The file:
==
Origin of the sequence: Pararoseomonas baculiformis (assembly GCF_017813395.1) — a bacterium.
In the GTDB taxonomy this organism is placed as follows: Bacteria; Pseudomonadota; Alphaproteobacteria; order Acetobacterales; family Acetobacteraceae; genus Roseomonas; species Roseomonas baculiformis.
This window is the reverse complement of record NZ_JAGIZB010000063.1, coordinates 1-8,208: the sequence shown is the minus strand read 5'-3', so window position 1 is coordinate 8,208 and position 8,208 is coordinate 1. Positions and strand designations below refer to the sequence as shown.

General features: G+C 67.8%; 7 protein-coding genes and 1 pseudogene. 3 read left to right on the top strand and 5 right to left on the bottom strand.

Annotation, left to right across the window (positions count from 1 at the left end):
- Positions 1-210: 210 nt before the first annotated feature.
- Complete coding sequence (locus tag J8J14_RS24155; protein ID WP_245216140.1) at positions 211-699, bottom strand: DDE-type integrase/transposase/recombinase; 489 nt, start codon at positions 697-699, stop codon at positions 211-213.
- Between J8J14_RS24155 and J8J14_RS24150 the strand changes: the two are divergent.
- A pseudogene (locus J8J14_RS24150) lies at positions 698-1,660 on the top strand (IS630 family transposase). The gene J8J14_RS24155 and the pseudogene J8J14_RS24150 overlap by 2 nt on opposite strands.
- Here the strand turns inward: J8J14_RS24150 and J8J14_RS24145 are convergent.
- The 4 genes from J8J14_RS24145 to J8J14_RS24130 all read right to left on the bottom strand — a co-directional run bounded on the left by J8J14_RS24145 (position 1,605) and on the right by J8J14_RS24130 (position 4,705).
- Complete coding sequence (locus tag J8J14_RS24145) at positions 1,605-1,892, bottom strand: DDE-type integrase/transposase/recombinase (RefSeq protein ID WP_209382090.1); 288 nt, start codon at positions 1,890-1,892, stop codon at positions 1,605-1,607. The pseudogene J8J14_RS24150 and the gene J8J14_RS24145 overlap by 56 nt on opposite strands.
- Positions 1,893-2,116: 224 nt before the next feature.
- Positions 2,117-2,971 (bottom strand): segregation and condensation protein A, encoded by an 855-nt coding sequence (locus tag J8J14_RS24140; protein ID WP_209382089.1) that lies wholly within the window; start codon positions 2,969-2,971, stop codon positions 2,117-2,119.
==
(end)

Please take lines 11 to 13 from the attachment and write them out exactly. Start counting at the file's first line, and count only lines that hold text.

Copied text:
- The 4 genes from J8J14_RS24145 to J8J14_RS24130 all read right to left on the bottom strand — a co-directional run bounded on the left by J8J14_RS24145 (position 1,605) and on the right by J8J14_RS24130 (position 4,705).
- Complete coding sequence (locus tag J8J14_RS24145) at positions 1,605-1,892, bottom strand: DDE-type integrase/transposase/recombinase (RefSeq protein ID WP_209382090.1); 288 nt, start codon at positions 1,890-1,892, stop codon at positions 1,605-1,607. The pseudogene J8J14_RS24150 and the gene J8J14_RS24145 overlap by 56 nt on opposite strands.
- Positions 1,893-2,116: 224 nt before the next feature.